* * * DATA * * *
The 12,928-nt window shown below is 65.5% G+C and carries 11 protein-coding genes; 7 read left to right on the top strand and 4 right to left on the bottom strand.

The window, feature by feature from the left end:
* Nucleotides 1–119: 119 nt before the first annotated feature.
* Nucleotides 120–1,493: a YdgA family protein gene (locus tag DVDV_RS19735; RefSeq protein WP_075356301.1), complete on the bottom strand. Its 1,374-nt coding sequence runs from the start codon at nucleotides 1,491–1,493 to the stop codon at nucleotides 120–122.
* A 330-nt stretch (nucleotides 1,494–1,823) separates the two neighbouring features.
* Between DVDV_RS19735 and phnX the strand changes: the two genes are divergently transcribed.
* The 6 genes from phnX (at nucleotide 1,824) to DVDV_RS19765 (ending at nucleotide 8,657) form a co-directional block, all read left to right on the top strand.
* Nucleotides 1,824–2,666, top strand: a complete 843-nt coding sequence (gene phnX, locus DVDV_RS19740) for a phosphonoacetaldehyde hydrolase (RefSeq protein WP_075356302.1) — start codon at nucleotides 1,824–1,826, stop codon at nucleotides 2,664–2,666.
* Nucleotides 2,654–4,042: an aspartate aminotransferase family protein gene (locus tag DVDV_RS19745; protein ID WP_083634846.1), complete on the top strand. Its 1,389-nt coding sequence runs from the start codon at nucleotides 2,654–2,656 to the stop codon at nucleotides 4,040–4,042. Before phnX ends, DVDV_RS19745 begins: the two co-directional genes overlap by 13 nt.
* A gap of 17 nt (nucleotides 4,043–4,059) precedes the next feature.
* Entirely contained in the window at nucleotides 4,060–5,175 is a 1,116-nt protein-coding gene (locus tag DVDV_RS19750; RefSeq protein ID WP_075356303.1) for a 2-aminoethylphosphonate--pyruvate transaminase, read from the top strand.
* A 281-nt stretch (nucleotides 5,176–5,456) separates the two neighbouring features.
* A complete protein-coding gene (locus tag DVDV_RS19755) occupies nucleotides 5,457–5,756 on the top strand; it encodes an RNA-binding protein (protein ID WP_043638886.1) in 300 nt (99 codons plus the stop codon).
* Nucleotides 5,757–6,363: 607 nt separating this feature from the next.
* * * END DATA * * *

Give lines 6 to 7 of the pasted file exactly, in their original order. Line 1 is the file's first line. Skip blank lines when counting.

* Between DVDV_RS19735 and phnX the strand changes: the two genes are divergently transcribed.
* The 6 genes from phnX (at nucleotide 1,824) to DVDV_RS19765 (ending at nucleotide 8,657) form a co-directional block, all read left to right on the top strand.